Posts Tagged: "Congress"

Vidal Stresses Importance of Transparency and Integrity in Agency Decision-Making on Final Day of IPWatchdog LIVE

Clarity, transparency and integrity were themes consistently referenced by U.S. Patent and Trademark Office (USPTO) Director Kathi Vidal during a lunchtime fireside chat with IPWatchdog Founder and CEO Gene Quinn on Day 3 of IPWatchdog LIVE 2023. Throughout the discussion, which ran the gamut from the agency’s current rulemaking to potential issues with emerging technologies, Director Vidal strongly encouraged public participation from stakeholders to improve the functioning of the nation’s patent and trademark-granting agency.

LIVE Panelists Predict Little Hope for Major Change from PTAB Rulemaking and Legislation

The general consensus of attendees at a panel held during IPWatchdog LIVE 2023, day two, is that the Patent Trial and Appeal Board (PTAB) will never be eliminated. Open questions remain, however, on the effectiveness of PTAB reforms recently proposed by the U.S. Patent and Trademark Office (USPTO). Those rule changes, and similar legislative efforts in Congress, were the subject of “Dissecting PTAB Rulemaking & Legislation: Will it Make Things Any Better?”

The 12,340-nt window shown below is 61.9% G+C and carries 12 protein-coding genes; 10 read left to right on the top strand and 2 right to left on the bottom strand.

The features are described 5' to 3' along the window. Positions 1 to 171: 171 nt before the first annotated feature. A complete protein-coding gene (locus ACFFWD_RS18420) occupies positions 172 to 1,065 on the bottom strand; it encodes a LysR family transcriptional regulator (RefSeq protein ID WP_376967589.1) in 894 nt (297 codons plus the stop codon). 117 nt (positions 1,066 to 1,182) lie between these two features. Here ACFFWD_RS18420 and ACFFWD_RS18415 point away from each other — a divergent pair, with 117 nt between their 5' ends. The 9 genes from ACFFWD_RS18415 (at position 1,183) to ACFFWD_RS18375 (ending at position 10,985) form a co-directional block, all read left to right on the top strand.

House Judiciary Chief IP Counsel Tells IPWatchdog LIVE Attendees Eligibility Companion Bill to Be Introduced Soon

On day two of IPWatchdog LIVE, J. John Lee, Chief Counsel for Intellectual Property for the U.S. House of Representatives, Committee on the Judiciary, told those who are skeptical of the chances for Senators’ Tillis and Coons’ Patent Eligibility Restoration Act (PERA) to move forward that a House version of the bill is likely to be introduced in the near future. Lee, who is principal advisor on IP issues and helms the Subcommittee on Courts, Intellectual Property, and the Internet, was speaking on a panel titled “Politics, Policy and Legislation at the Intersection of Intellectual Property,” which also featured David Jones of the High-Tech Inventors Alliance; Joe Matal of Haynes Boone, LLP and former U.S. Patent and Trademark Office (USPTO) Acting Director and Acting Solicitor; and Eli Mazour of Harrity & Harrity.

This Week in Washington IP: One Year Review of the CHIPS Act, Pandemic Preparedness and Patents, and IP Standards Public Listening Session

This week in Washington IP news, the House IP Subcommittee evaluates IP competition with China, and the House Space Committee reviews one year of the CHIPS and Science Act. Elsewhere, the 78th UN General Assembly holds a high-level meeting on pandemic preparedness and vaccine patents.

This Week in Washington IP: Registering Trademarks in Mexico, Getting a Handle on Drug Prices, and Congress Talks AI

This week in Washington IP news, Congress holds a trio of hearings on artificial intelligence (AI) covering a variety of angles, from transparency to how the government is implementing the technology. Elsewhere, the U.S. Patent and Trademark Office (USPTO) hosts an event about registering and enforcing trademarks in Mexico, and the American Enterprise Institute looks at balancing drug pricing and innovation.

Understanding the Differences Between the USPTO’s ANPRM and the PREVAIL Act